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Keeping Fresh Foods Fresh

Produce, meat, poultry, seafood and dairy products often travel cross-country or between continents before ending up on store shelves. Given this lengthy journey, using RFID to improve food safety and shelf life has become a top priority for suppliers and retailers.
By Elizabeth Wasserman
Feb 01, 2006—In the expansive fields of Salinas, Calif., and Yuma, Ariz., farmworkers cut each head of lettuce, wrap it in a bag and place it in a reusable plastic container that holds 24 heads. They have been following the same process for decades until last year, when the management of Tanimura & Antle (T&A), their employer, added a new step.

After packing a container with lettuce, farmworkers now apply a label with an RFID tag containing a unique Electronic Product Code to the container's side. Once enough containers are packed to form a pallet, another RFID tag is applied to the pallet.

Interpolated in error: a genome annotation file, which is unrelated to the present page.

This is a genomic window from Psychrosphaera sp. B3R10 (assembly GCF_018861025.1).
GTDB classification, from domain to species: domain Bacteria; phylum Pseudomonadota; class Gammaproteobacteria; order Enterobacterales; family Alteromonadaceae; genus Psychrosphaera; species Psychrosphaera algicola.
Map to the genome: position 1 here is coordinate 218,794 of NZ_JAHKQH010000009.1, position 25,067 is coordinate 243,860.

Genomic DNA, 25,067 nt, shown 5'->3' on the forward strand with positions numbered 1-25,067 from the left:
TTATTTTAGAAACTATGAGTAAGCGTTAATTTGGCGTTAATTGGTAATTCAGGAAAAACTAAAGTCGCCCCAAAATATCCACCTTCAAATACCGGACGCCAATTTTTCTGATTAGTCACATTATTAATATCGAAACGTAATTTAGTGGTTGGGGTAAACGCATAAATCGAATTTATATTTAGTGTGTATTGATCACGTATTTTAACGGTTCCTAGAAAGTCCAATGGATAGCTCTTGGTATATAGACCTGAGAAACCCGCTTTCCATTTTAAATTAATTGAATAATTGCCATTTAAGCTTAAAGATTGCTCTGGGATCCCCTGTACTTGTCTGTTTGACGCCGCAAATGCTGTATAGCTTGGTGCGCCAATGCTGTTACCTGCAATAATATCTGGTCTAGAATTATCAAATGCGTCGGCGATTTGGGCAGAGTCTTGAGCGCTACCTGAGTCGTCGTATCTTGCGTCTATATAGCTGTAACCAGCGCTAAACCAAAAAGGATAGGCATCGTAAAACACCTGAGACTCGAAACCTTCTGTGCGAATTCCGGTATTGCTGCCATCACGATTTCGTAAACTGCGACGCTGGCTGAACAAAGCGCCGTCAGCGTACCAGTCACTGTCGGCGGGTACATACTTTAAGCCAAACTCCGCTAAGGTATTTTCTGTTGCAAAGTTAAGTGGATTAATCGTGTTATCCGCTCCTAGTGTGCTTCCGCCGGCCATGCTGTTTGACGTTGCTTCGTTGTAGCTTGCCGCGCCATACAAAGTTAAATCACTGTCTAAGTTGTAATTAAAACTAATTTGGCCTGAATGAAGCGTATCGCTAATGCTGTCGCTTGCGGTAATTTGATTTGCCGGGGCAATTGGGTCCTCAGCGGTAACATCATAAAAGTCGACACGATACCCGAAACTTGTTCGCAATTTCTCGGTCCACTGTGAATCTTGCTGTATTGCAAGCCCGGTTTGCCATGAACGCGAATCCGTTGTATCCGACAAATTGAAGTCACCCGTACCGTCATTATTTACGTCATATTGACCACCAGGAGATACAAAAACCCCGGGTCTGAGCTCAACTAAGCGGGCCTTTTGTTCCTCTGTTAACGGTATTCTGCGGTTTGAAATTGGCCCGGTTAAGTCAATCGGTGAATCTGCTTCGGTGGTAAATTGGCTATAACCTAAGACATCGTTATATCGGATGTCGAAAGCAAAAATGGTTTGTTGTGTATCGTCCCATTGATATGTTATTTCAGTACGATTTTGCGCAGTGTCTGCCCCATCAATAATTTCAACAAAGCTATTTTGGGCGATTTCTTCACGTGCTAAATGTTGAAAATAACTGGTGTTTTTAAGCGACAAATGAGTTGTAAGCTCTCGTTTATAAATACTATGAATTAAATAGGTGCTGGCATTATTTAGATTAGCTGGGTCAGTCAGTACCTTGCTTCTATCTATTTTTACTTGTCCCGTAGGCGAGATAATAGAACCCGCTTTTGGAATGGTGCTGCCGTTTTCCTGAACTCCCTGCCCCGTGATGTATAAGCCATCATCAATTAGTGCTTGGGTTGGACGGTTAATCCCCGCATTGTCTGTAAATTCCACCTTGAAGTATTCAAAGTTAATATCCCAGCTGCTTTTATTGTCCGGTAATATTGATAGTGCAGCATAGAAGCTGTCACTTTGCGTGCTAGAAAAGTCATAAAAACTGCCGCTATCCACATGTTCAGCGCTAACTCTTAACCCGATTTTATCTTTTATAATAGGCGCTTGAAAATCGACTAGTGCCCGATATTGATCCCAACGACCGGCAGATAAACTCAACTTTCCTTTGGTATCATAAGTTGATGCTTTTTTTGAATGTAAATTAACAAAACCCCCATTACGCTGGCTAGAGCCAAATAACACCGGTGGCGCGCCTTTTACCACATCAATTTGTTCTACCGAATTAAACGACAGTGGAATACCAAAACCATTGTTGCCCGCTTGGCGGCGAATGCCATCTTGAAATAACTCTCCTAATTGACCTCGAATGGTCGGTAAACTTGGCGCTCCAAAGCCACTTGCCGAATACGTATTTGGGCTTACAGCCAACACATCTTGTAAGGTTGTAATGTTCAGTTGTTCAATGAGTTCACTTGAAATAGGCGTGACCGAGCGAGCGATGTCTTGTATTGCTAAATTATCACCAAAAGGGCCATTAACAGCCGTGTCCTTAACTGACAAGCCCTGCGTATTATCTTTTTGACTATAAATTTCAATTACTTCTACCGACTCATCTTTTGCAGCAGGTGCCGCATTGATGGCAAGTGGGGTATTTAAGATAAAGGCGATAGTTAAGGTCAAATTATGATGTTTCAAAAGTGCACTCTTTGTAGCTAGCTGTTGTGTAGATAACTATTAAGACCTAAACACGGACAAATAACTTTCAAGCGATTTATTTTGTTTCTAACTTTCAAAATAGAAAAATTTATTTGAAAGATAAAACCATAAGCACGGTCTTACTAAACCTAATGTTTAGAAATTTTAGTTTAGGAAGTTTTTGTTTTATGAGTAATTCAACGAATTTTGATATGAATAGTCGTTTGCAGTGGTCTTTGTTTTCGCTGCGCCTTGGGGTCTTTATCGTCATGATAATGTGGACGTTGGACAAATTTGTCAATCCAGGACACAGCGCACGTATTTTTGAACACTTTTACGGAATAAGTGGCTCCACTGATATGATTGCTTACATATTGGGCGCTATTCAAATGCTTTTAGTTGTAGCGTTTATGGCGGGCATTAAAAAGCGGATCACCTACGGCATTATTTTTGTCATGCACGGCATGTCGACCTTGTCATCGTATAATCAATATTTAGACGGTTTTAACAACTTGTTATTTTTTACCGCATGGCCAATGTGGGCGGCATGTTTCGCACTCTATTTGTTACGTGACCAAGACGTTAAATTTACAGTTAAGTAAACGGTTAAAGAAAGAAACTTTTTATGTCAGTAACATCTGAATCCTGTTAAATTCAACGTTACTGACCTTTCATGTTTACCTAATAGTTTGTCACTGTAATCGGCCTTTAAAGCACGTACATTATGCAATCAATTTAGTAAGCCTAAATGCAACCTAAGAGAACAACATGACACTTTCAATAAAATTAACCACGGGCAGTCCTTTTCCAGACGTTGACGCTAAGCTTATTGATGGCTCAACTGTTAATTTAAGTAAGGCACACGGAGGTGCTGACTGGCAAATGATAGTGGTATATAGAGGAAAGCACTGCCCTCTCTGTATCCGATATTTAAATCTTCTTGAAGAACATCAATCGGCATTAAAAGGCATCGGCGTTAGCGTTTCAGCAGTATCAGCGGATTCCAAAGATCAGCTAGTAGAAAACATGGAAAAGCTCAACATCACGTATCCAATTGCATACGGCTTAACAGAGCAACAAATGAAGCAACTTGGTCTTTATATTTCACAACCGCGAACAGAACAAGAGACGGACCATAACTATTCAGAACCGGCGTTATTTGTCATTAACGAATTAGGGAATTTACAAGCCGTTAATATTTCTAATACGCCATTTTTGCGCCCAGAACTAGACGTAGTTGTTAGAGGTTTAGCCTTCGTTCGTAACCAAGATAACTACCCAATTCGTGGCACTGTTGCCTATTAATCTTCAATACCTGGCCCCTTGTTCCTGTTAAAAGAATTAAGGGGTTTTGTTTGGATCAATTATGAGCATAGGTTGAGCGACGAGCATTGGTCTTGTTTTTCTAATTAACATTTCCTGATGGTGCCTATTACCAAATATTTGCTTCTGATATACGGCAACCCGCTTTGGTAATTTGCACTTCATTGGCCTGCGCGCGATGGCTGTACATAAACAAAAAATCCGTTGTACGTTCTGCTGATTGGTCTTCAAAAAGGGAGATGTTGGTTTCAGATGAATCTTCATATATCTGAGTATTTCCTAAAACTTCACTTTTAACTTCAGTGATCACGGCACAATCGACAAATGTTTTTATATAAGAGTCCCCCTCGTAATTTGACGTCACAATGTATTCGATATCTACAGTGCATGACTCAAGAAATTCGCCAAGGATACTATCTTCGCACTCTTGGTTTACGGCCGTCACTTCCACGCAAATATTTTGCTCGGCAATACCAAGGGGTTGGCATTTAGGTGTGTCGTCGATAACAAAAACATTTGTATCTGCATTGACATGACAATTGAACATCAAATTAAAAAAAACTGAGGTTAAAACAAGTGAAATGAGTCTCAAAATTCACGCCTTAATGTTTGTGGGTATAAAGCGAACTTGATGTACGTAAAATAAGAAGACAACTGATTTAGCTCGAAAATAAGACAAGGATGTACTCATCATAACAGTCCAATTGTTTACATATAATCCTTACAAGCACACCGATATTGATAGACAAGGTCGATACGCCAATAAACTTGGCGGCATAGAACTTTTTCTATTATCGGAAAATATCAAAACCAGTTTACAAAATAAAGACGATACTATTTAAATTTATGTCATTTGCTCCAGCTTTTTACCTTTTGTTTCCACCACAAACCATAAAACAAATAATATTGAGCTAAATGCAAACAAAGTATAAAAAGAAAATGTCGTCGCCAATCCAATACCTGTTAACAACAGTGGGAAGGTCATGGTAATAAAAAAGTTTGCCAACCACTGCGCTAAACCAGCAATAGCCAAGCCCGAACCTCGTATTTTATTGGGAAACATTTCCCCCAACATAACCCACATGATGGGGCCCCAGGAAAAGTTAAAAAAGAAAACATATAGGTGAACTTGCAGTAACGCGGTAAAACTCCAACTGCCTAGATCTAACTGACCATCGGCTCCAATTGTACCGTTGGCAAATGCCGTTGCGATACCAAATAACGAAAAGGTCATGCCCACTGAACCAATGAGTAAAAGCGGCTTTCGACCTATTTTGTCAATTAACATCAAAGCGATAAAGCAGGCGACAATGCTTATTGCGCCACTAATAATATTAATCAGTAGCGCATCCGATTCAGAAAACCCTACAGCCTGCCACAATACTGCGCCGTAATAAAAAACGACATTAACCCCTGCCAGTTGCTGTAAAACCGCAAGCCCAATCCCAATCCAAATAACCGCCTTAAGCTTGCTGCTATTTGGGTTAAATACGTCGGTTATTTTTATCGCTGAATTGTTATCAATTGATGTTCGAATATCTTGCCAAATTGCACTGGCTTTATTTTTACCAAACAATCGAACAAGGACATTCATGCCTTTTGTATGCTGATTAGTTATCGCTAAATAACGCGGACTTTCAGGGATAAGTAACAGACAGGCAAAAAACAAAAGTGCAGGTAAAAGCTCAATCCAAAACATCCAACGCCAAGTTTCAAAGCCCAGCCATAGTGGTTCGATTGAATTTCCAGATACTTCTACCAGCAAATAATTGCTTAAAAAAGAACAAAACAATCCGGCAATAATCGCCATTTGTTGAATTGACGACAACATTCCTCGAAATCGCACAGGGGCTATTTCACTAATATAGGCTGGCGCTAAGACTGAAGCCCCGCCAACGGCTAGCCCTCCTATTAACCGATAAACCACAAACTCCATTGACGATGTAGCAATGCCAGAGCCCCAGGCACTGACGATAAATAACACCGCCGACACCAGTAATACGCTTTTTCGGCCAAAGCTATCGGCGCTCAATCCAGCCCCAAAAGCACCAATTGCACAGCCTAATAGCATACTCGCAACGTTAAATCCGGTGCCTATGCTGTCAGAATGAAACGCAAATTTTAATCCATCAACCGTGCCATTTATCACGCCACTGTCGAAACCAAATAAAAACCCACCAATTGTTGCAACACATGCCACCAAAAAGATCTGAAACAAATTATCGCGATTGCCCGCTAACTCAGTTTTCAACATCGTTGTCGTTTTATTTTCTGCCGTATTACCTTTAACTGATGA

RFID has the potential to dramatically reduce losses from spoilage in the food industry.

The RFID tags, provided by a third-party supplier, are already encoded and the labels printed prior to the harvest crews' use. The EPC numbers of the container and pallet tags are correlated with data identifying the field where the lettuce grew, the crew, the time the heads were picked and which driver took them to the refrigerated warehouse.

At the warehouse, the pallets and containers are unloaded and passed by an RFID interrogator; the tag information is entered into a database. In the past, the first load to arrive at the warehouse was the first to get cooled. Now T&A is using RFID to give priority to cooling the first load cut.

"The faster we can get that product cooled down to 34 to 36 degrees, the longer its shelf life," says Tom Casas, T&A's vice president of IT. "For each hour of delay in cooling, you could significantly decrease the shelf life of lettuce."

In late 2004, T&A volunteered to participate in an RFID pilot run by Wal-Mart, the world's largest retail chain, which had required its top 100 suppliers to begin tagging pallets and cases of goods in January 2005. T&A isn't one of Wal-Mart's top 100 suppliers, but the company sells 34 different products to Wal-Mart and wanted to keep its business.
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